Black and white photograph of London & Port Stanley Railway passenger car No. 19. This passenger car was a former steam railroad coach and was later rebuilt in the 1920s to include a Multi-Unit train control system.
A black and white photograph of London and Port Stanley Railway Locomotive L1, which was built by General Electric (GE) in March 1915. It is now being preserved by the Elgin County Railway Museum in St. Thomas, Ontario.
A black and white photograph of London and Port Stanley Railway passenger train with motor car No. 16 in London, Ontario. The locomotive was manufactured in the USA and has a painted Victory "V" on the side of the car in support of the was effort during the Second World War.
Motor car No. 16 was built in 1907 by G.C. Kuhlman Car Company in February, 1909 and was acquired by the London and Port Stanley Railway in 1941. It was originally built for and used by The Milwaukee Electric Railway and Light Company as Locomotive No. 102. It was converted to a parlour car in 1924.
Two black and white photographs of London and Port Stanley Railway car No. 1. The first photograph (R4 S5 Sh3 B2 F1 18a) shows damage of the south end, east side of the car, and the second photograph (R4 S5 Sh3 B2 F1 18b) shows damage of the north end, east side of the car.
A black and white photograph of a London and Port Stanley Railway passenger train with motor car number 16 and 23 in St. Thomas, Ontario in September, 1944. The cars have a painted Victory "V" in support of the war effort in the Second World War.
A black and white photograph of London and Port Stanley Railway passenger train with cars number 16 and 23 in St. Thomas, Ontario in September, 1942. The cars have a painted Victory "V" in support of the war effort during the Second World War.
The London and Port Stanley Railway Company (L&PSR) was incorporated by a group of prominent London, Ontario citizens in May 1853. It commenced operations in September 1856. Initially, the railway line proved successful as it generated enough business in Port Stanley, Ontario to result in the construction of a port and other facilities that were regularly visited by American shipping lines. During the summer, the L&PSR became a popular route for city dwellers looking to escape from the heat to the beaches of Lake Erie. Passenger traffic plummeted following the Second World War after reaching a peak of 1.1 million in 1943. The end of gas rationing and more use of the automobile caused the end of passenger service on February 1, 1957. Effective January 1, 1966, the line became part of the Canadian National Railways (CNR). The City of London had traded the line to CNR in exchange for property elsewhere in the municipality.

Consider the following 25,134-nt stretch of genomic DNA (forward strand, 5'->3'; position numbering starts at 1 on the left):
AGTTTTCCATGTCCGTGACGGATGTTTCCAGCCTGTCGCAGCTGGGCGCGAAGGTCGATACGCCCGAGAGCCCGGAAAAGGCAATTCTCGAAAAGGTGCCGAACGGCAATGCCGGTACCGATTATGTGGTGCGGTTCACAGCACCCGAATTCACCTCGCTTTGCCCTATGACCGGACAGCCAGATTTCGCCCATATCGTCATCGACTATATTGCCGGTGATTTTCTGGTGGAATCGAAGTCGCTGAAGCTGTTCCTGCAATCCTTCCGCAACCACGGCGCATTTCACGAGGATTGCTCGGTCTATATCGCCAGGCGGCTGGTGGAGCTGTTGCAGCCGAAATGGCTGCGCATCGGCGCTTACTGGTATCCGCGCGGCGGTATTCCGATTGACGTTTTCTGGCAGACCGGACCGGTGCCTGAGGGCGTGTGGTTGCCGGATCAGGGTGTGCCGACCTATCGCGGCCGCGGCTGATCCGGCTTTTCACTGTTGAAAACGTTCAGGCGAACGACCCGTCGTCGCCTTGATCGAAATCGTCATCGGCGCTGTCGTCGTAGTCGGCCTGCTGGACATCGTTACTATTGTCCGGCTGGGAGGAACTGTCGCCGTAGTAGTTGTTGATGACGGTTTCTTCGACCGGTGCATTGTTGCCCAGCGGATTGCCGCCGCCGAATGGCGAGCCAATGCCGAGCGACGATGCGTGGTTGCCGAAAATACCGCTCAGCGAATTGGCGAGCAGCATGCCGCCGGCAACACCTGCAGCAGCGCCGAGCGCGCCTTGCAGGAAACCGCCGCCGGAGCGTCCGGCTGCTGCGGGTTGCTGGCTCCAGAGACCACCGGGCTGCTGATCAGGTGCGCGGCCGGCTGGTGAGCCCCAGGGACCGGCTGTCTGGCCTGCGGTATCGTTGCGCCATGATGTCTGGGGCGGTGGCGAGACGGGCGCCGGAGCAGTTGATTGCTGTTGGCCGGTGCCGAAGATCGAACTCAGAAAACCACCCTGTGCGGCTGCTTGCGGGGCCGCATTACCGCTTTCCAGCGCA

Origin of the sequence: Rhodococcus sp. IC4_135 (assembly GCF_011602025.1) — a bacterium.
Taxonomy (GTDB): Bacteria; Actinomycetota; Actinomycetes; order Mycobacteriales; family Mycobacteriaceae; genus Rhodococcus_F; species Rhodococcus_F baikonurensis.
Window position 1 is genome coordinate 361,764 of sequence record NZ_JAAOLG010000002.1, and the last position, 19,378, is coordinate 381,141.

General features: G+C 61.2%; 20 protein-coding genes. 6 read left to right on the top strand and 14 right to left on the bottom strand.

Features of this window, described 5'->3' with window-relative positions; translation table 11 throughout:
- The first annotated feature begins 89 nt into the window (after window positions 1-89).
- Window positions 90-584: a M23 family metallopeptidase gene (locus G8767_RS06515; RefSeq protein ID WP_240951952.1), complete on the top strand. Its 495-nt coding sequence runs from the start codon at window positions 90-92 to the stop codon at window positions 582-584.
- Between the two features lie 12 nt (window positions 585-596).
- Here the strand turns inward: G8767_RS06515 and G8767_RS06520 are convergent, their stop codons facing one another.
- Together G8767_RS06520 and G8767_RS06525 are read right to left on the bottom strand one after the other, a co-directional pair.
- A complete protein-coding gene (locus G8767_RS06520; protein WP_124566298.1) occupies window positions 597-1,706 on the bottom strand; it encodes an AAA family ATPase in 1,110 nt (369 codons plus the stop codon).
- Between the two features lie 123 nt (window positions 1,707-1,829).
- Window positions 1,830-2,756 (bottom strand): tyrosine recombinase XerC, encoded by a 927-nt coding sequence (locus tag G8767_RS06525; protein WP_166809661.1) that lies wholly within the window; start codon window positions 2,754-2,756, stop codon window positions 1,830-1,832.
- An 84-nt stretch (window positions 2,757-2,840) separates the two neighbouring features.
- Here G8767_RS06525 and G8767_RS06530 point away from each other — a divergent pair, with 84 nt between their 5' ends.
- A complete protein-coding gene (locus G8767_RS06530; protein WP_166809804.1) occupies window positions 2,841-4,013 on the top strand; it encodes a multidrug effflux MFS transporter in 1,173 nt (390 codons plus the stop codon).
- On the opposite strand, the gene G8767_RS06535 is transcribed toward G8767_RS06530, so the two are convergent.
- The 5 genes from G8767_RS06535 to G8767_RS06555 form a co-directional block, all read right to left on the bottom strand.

Donated to London Room likely by the estate of Stanley Shantz of London or was purchased at auction from the estate. Transferred to ECA by London Room.
Scope and Content
Waxed linen drawings of car barns, track switches, car dimensions, power readings and bridge profiles of the London and Port Stanley Railway Company.
Published by the Elgin County Engineering Department for their "Bridging for the Future" project: April 2021: Image #11.
Ken Verrell Collection - Photographs series
1 photograph : b&w
Scope and Content
Two copies of a black and white photograph showing London and Port Stanley Railway locomotive L-1 pulling a freight train composed of coal and tanker cars northbound from the L & PS main Port Stanley station in August, 1940. The King George VI Lift Bridge, inaugurated a year earlier in May, 1939, is visible. The Purdom Cottage and pedestrian bridge across the Hill Crest ravine are visible in the background. View is looking southeast. A note verso reads: "L & PS box cab #1 was captured by photographer George Harris leaving Port Stanley for St. Thomas with a freight train in Aug. 1940. L & PS #1 is a 60 ton box cab built by GE in March 1915. After the railway was de-electrified #1 was displayed at Rectory St. in London until CN donated it to Scie-Tech in Ottawa in 1967. Now back at St. Thomas it is a fine example of the restoration that the [Elgin County Railway] museum is undertaking on all its exhibits. Photo courtesy of Keith Sirman."
Black and white photograph showing a London and Port Stanley Railway passenger train, including car 8, travelling south from the L & PS main Port Stanley station on September 1, 1940. Note the residences on the hillside behind the station, some of which remain in existence in 2016. View is looking northwest.